Hamlet Dramatic Arc -


In our final piece of Hamlet, we will be looking at the different parts of the dramatic arc and how Hamlet can be tracked along them.

Please see your Hamlet Packets for the elements in the dramatic arc.

Meanwhile here are a few examples that we discussed as a class.

Antecedent Action - The murder of King Hamlet by Claudius, the "getting together" of King Claudius and Gertrude, Hamlet's absence from all of this, are all examples of action that took place before the play began that was necessary for the primary drama to happen.

Exposition - The conversation of the guards (learning about the ghost) and learning where they are and who everyone is (Prince Hamlet and Horatio) are examples of exposition. Learning about the impending war with Norway and Claudius' explanation of his marriage and his taking the throne are good examples also.

Rising Action - Everything Hamlet does in order to seek revenge (his primary objective) and the obstacles he encounters . This means his acting crazy; his setting up the play; his decision whether or not to kill Claudius while he is in prayer; his confronting his mother; his killing Polonius in the closet by accident thinking he is the king. His being sent off to England with R&G and his trick to return after sentencing R&G. Hamlet's fighting Laertes is one of the last pieces of rising action in the play as Laertes provides the last obstacle between Hamlet and Claudius.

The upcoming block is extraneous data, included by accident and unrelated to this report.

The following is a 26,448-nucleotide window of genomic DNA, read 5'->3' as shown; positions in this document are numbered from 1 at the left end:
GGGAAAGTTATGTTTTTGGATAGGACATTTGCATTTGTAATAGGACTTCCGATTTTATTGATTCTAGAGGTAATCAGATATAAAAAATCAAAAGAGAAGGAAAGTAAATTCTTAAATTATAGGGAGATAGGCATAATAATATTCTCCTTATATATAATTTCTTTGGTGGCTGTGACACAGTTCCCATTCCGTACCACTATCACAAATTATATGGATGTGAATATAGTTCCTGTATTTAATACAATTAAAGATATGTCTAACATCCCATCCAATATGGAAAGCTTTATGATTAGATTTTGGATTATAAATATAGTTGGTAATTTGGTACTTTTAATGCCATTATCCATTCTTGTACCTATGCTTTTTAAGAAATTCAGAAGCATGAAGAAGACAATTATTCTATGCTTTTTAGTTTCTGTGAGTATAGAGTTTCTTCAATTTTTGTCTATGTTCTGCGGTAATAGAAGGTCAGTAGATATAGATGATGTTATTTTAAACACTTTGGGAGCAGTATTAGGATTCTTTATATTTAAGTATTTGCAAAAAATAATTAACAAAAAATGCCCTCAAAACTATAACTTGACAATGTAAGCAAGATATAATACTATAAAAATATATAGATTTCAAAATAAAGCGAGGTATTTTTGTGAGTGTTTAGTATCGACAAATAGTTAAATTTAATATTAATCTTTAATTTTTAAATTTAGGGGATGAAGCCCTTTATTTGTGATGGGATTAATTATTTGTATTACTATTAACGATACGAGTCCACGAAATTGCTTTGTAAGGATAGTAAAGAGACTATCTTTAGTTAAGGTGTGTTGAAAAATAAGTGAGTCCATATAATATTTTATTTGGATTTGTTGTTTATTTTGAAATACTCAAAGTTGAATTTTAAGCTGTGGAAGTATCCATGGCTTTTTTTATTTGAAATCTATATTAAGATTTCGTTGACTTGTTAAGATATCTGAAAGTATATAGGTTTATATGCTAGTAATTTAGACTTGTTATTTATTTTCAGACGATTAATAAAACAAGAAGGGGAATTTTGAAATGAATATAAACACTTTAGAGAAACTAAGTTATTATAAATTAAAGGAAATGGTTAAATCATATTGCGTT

Crisis/Climax - In Act 5 Scene 2 we see the tension mount as we wait to see whether or not Hamlet is going to finally accomplish his revenge. As he learns that he is struck by the poisoned sword, he is galvanized into action as he has only minutes before he himself will be dead. This is a bit of an unconventional showdown, but in the midst of the fight, when Hamlet is wounded, we are left with the final moment of truth. The climax is the moment when Hamlet enacts his revenge on Claudius causing him to drink the same poison he poisoned Hamlet's mother with.

Denouement - Hamlet's monologue as he dies provides us the beginning of the wrap up, where he asks Horatio to tell his story. Fortinbras and Englands entrances as well provide a sense of closure as the outside world meets the bloody scene. Horatio then gets to have the nearly final words summing up the tragedy of the events that lay before them. All of this wrapping up of the story provides a sense of closure once the climax has happened.